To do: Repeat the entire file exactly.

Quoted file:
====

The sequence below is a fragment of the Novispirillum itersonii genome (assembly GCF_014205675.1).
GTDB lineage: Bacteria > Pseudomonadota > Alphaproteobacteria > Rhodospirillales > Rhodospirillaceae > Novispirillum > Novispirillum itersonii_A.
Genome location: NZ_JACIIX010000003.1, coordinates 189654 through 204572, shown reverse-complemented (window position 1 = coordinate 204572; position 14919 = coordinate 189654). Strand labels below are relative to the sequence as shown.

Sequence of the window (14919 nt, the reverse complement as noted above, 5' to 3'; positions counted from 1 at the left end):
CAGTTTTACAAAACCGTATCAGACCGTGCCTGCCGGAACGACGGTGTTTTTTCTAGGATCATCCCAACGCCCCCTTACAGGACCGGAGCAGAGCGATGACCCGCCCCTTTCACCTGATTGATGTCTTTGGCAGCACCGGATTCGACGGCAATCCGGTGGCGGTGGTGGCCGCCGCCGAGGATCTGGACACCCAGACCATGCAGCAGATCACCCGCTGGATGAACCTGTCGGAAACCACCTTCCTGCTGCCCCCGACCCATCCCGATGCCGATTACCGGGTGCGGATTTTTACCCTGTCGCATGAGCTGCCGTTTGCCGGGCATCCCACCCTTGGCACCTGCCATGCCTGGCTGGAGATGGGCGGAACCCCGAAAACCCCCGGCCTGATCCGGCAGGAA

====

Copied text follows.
The sequence below is a fragment of the Novispirillum itersonii genome (assembly GCF_014205675.1).
GTDB lineage: Bacteria > Pseudomonadota > Alphaproteobacteria > Rhodospirillales > Rhodospirillaceae > Novispirillum > Novispirillum itersonii_A.
Genome location: NZ_JACIIX010000003.1, coordinates 189654 through 204572, shown reverse-complemented (window position 1 = coordinate 204572; position 14919 = coordinate 189654). Strand labels below are relative to the sequence as shown.

Sequence of the window (14919 nt, the reverse complement as noted above, 5' to 3'; positions counted from 1 at the left end):
CAGTTTTACAAAACCGTATCAGACCGTGCCTGCCGGAACGACGGTGTTTTTTCTAGGATCATCCCAACGCCCCCTTACAGGACCGGAGCAGAGCGATGACCCGCCCCTTTCACCTGATTGATGTCTTTGGCAGCACCGGATTCGACGGCAATCCGGTGGCGGTGGTGGCCGCCGCCGAGGATCTGGACACCCAGACCATGCAGCAGATCACCCGCTGGATGAACCTGTCGGAAACCACCTTCCTGCTGCCCCCGACCCATCCCGATGCCGATTACCGGGTGCGGATTTTTACCCTGTCGCATGAGCTGCCGTTTGCCGGGCATCCCACCCTTGGCACCTGCCATGCCTGGCTGGAGATGGGCGGAACCCCGAAAACCCCCGGCCTGATCCGGCAGGAA